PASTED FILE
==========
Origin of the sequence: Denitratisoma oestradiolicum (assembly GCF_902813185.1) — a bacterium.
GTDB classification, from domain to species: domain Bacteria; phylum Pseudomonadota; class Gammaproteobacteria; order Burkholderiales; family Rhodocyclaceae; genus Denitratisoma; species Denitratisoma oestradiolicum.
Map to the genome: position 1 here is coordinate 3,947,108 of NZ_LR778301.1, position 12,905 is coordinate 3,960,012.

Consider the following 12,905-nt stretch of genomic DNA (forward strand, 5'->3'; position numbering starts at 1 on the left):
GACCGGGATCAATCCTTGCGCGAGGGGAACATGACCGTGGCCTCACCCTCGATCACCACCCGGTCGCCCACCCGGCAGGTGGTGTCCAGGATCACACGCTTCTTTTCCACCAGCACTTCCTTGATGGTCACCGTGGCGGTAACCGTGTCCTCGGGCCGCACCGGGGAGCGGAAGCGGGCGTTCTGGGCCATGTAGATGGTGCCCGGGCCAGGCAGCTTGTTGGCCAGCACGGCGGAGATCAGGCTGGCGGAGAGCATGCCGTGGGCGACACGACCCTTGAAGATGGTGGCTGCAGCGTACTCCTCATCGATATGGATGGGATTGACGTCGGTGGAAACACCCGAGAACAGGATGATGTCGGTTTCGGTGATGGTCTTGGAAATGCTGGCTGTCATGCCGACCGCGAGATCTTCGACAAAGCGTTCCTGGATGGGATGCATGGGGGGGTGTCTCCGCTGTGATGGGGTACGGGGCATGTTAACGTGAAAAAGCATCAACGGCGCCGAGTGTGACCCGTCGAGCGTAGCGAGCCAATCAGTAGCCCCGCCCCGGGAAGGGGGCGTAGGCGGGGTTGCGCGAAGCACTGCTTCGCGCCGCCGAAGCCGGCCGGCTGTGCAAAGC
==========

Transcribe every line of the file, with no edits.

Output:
Origin of the sequence: Denitratisoma oestradiolicum (assembly GCF_902813185.1) — a bacterium.
GTDB classification, from domain to species: domain Bacteria; phylum Pseudomonadota; class Gammaproteobacteria; order Burkholderiales; family Rhodocyclaceae; genus Denitratisoma; species Denitratisoma oestradiolicum.
Map to the genome: position 1 here is coordinate 3,947,108 of NZ_LR778301.1, position 12,905 is coordinate 3,960,012.

Consider the following 12,905-nt stretch of genomic DNA (forward strand, 5'->3'; position numbering starts at 1 on the left):
GACCGGGATCAATCCTTGCGCGAGGGGAACATGACCGTGGCCTCACCCTCGATCACCACCCGGTCGCCCACCCGGCAGGTGGTGTCCAGGATCACACGCTTCTTTTCCACCAGCACTTCCTTGATGGTCACCGTGGCGGTAACCGTGTCCTCGGGCCGCACCGGGGAGCGGAAGCGGGCGTTCTGGGCCATGTAGATGGTGCCCGGGCCAGGCAGCTTGTTGGCCAGCACGGCGGAGATCAGGCTGGCGGAGAGCATGCCGTGGGCGACACGACCCTTGAAGATGGTGGCTGCAGCGTACTCCTCATCGATATGGATGGGATTGACGTCGGTGGAAACACCCGAGAACAGGATGATGTCGGTTTCGGTGATGGTCTTGGAAATGCTGGCTGTCATGCCGACCGCGAGATCTTCGACAAAGCGTTCCTGGATGGGATGCATGGGGGGGTGTCTCCGCTGTGATGGGGTACGGGGCATGTTAACGTGAAAAAGCATCAACGGCGCCGAGTGTGACCCGTCGAGCGTAGCGAGCCAATCAGTAGCCCCGCCCCGGGAAGGGGGCGTAGGCGGGGTTGCGCGAAGCACTGCTTCGCGCCGCCGAAGCCGGCCGGCTGTGCAAAGC